When Tricia Matyus opened a hair salon in Bay Shore, she dyed her hair pink to make herself stand out. That's her personality, she says -- she tries to live outside the norm.
So when Matyus, 37, gave birth to her first child in August, she named him Noah, because she and her husband, Catalin, thought it was an uncommon name.
"I had never met any other Noahs in my life," she says. While pregnant, she even refused to tell anyone the names she and her husband were considering because she didn't want anyone to steal them. "I thought I had a unique idea."
But while Tricia was still in the maternity ward at Good Samaritan Hospital Medical Center in West Islip recovering from her C-section, she got her first clue that Noah might not be such an original choice: The nurses told her another Noah had just been born that week.
Earlier this month, the rise of Noah was confirmed. The Social Security Administration announced that Noah has become the most popular baby name in the United States for boys, ending Jacob's 14-year reign. Liam took the No. 2 spot for 2013, dropping Jacob to third place. (Sophia remained the most popular baby name for girls for the third straight year.)
The change surprised some parents of Noahs on Long Island.
"I knew it was popular. But I didn't know it was that popular," says Rachael Risinger, 35, of Greenlawn, who named her son Noah in the summer of 2012, not realizing she was a trendsetter.
Though Noah has taken the top spot, Risinger says she hasn't noticed it in her day-to-day life. "As popular as it is, we haven't encountered an abundance of other Noahs. Not yet, anyway," she says.
That could be because it doesn't take as many newborns to crown the most popular name as it used to. For instance, in 1999, when Jacob was in first place, more than 35,000 babies were given that moniker. But only 18,000 babies were named Noah in 2013, still enough to give it top billing.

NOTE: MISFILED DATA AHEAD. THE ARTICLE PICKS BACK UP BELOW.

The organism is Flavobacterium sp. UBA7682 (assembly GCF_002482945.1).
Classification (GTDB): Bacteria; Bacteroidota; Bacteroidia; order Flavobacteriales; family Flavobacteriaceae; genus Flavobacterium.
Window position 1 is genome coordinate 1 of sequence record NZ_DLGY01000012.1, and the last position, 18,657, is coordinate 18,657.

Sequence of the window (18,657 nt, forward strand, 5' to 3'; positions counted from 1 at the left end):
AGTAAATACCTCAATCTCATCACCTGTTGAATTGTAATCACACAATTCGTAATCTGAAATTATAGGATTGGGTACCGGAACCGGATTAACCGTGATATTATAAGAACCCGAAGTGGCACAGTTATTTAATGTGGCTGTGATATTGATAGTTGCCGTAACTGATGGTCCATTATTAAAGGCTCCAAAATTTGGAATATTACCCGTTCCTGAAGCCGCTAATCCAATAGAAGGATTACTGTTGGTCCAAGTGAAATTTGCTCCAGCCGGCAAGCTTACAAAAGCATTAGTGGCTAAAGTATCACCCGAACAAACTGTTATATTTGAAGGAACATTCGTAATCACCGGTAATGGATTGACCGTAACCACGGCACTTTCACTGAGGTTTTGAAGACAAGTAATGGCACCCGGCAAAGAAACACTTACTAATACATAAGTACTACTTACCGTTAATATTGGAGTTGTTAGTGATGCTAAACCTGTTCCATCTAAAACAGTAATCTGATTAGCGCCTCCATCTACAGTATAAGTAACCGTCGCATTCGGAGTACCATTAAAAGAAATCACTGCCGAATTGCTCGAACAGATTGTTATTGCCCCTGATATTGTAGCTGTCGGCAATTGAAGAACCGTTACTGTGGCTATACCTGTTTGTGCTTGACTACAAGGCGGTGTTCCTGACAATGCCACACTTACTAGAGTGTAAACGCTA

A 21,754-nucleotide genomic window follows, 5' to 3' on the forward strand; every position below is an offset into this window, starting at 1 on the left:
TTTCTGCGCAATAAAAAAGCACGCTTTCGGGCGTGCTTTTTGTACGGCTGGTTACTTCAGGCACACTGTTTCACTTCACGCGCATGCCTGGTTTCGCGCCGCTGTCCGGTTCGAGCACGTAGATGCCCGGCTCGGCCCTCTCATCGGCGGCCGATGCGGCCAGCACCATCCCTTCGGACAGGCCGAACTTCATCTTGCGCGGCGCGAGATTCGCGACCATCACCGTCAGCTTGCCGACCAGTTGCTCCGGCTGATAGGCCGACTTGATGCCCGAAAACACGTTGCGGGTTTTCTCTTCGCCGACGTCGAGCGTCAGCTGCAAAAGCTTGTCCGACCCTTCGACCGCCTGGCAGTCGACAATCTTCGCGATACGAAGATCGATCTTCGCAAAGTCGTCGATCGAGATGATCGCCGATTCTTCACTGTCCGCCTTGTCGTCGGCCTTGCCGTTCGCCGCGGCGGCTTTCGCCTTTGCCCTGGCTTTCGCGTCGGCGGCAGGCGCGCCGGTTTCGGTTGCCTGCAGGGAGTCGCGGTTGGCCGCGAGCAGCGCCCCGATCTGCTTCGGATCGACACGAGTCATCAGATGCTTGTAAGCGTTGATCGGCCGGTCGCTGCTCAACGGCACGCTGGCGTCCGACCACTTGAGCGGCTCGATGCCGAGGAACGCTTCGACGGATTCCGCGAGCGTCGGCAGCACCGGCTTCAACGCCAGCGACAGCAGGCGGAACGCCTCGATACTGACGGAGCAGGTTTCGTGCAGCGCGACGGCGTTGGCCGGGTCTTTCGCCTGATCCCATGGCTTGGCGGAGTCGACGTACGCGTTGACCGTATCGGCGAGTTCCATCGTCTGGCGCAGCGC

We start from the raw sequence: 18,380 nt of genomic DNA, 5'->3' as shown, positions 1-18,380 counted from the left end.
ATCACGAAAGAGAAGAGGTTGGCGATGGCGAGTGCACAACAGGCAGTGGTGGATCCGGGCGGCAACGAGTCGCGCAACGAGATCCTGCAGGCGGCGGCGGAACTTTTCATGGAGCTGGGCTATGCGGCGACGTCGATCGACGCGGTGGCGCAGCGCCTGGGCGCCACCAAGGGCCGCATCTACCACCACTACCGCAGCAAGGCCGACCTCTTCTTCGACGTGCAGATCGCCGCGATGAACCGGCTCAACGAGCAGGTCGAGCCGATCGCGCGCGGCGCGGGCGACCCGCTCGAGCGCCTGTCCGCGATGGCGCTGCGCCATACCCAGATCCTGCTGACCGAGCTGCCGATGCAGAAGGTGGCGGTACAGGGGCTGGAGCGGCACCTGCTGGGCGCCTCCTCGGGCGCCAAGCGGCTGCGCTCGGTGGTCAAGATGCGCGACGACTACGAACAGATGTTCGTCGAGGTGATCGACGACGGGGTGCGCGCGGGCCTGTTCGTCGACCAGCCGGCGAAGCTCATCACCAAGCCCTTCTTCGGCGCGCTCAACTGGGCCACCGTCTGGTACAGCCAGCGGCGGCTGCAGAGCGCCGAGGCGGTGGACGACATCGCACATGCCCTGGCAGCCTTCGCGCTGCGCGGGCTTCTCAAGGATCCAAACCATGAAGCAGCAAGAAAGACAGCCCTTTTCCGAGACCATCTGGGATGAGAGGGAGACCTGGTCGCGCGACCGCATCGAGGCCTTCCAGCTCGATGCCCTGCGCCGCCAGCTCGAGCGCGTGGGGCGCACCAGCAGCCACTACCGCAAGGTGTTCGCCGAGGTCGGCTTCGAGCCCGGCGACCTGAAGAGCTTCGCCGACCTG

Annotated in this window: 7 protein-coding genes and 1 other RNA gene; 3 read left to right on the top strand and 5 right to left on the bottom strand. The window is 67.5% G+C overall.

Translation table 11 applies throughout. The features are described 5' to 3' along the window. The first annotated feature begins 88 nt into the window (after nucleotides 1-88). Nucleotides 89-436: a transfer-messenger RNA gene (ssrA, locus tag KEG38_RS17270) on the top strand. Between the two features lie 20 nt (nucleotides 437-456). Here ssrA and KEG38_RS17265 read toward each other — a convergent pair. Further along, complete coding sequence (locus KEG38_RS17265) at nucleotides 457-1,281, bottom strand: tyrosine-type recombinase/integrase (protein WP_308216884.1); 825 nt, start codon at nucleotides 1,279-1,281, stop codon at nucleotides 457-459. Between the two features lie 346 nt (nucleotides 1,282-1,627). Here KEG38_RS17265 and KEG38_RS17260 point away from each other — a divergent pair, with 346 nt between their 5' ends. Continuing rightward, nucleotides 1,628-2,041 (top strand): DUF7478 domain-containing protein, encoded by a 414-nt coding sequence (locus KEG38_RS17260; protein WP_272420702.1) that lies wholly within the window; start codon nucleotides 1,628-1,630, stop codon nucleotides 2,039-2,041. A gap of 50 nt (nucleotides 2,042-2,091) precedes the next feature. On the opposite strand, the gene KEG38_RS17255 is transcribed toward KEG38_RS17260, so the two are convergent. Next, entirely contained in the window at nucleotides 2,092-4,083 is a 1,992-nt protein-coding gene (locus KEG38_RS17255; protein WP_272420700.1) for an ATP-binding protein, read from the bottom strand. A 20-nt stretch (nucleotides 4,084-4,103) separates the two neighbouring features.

Parents of Noahs offered some theories as to why the name has become so popular.
"We wanted a biblical name. That was important to my husband and me," Risinger says. One mom mentioned the TV series "Heroes," which had a character named Noah Bennet. Others flagged the movie "The Notebook," a love story starring Ryan Gosling as romantic lead named Noah. Jeanette Segal, 36, of East Northport says she named her son Noah in June before being conscious of the movie connection, and after someone pointed it out to her, she loved the name Noah even more.
And Tricia Matyus says she was watching a science-fiction series on TV while she was pregnant called "Falling Skies," and the lead actor's real name is Noah Wyle. "That inspired me a little bit. I guess television plays its part."
She's accepted that her son may share his name with many others of his generation. "What are you going to do?" she says. "I'm not going to change his name."
Liam is no. 2
When the name Liam moved into second place for most popular boy's name of 2013, it vaulted into the top five for the first time in the past 100 years.
That didn't thrill some Long Island parents.
"He'll grow up being Liam K. in school," predicts Kristen Kollmer, 31, of St. James, whose son Liam was born in October. She's resigned to it and knows how it feels -- she says that growing up in the '80s, she was always Kristen R. in her classes.
Cecilia Polyezos, 31, of Smithtown, had planned to give her son, who was born in July, the strong Irish name of Liam since she was about 12 years old and baby-sat for twins named Liam and Logan, she says. "I'm pretty annoyed that it's so popular," she says. "I thought I was picking something nobody else was."